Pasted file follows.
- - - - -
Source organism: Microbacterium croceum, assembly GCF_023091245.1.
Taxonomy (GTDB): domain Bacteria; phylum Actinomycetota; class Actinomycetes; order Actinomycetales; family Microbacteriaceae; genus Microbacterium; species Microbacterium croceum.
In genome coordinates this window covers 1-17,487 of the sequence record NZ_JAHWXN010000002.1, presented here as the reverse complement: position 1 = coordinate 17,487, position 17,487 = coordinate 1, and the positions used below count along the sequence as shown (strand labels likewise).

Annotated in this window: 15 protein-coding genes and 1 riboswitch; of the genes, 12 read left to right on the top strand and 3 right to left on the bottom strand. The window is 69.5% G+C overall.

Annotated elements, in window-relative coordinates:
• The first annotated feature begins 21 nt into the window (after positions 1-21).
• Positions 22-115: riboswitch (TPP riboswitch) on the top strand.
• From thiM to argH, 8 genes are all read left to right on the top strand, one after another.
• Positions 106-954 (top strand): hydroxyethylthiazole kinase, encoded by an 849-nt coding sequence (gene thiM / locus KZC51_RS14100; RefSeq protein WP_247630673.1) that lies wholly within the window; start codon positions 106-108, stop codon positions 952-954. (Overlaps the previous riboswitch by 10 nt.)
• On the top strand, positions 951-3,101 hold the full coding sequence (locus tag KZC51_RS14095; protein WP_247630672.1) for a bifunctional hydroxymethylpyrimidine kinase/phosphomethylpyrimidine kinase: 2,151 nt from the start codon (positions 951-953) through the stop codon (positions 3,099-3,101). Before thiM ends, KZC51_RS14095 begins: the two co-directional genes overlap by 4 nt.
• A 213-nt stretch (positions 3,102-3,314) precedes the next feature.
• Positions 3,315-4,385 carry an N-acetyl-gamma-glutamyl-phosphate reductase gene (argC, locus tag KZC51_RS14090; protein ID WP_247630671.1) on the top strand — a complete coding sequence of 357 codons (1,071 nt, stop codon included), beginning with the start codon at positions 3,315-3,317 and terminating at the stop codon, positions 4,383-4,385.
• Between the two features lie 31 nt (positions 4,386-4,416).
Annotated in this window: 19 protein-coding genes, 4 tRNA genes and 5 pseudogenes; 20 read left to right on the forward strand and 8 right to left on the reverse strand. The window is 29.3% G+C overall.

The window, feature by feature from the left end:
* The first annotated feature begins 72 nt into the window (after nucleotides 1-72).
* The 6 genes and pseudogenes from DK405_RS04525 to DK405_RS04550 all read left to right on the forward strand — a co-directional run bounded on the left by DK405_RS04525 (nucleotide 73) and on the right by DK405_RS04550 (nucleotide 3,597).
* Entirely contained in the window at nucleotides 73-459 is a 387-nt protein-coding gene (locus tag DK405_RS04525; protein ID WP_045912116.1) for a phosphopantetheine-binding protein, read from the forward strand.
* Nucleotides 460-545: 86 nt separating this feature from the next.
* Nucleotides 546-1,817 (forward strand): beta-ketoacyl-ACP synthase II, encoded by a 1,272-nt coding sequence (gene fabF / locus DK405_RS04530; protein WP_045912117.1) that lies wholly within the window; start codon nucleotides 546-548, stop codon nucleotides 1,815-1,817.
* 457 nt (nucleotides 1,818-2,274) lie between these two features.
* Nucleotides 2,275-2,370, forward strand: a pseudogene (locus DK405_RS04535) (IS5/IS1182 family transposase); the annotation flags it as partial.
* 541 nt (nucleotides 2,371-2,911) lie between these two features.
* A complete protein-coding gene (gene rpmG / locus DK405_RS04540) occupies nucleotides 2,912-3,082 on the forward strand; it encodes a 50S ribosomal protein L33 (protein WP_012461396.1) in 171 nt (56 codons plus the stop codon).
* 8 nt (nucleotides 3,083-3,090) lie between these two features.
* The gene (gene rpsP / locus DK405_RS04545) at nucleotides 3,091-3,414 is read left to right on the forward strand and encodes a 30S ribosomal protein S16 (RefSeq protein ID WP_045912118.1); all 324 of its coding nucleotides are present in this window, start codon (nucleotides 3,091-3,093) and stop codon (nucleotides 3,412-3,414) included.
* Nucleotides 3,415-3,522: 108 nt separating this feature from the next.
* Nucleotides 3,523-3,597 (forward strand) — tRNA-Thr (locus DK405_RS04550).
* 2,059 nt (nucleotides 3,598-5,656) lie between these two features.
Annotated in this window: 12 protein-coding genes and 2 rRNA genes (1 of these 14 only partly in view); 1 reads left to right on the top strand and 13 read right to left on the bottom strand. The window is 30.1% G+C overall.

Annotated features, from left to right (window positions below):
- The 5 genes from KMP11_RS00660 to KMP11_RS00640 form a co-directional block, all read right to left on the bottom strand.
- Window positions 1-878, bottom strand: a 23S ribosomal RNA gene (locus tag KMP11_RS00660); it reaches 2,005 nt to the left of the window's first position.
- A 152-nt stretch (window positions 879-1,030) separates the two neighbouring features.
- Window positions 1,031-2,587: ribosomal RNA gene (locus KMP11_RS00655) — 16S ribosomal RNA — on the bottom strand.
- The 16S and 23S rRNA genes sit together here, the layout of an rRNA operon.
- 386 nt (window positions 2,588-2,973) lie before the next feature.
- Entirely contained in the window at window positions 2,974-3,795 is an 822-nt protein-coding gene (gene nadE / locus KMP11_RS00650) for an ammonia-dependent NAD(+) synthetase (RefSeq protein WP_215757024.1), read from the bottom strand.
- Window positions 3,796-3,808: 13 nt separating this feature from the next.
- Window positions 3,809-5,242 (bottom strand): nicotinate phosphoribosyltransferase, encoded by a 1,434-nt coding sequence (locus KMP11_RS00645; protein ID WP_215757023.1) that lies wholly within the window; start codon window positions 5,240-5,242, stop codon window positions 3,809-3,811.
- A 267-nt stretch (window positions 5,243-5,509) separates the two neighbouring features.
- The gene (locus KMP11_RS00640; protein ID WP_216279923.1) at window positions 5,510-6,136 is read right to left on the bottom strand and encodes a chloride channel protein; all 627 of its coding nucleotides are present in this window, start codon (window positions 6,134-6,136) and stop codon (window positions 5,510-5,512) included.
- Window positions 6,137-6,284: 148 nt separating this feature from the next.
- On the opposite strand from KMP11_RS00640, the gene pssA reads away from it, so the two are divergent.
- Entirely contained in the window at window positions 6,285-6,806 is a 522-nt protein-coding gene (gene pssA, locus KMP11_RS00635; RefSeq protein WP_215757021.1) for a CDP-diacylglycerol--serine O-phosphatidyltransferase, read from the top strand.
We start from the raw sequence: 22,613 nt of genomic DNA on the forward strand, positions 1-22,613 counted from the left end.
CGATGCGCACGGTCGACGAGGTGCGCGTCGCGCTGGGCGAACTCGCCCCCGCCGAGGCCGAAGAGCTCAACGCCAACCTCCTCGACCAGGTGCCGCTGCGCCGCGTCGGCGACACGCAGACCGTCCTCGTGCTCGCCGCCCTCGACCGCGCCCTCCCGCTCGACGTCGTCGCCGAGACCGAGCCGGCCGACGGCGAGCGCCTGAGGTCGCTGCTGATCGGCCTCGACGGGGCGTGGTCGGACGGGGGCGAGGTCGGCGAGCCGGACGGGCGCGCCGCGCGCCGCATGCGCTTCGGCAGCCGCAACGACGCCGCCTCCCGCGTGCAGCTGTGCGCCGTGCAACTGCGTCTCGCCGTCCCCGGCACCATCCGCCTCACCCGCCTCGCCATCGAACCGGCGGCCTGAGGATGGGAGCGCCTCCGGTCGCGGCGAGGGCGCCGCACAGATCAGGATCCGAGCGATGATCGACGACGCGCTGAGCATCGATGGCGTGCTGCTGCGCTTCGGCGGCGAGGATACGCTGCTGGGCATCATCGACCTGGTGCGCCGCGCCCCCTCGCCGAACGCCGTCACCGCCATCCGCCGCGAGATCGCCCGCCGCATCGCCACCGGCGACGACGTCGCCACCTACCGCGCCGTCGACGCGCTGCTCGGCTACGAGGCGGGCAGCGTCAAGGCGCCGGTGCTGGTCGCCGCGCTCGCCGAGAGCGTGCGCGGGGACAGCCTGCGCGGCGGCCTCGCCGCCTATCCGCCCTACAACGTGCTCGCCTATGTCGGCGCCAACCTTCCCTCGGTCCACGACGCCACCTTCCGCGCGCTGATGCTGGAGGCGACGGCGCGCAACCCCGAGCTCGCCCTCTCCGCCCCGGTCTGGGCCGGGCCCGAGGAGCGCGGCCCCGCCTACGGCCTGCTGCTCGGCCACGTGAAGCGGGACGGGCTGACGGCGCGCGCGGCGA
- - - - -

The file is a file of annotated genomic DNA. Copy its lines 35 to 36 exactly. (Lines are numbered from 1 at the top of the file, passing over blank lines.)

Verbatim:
- Window positions 1,031-2,587: ribosomal RNA gene (locus KMP11_RS00655) — 16S ribosomal RNA — on the bottom strand.
- The 16S and 23S rRNA genes sit together here, the layout of an rRNA operon.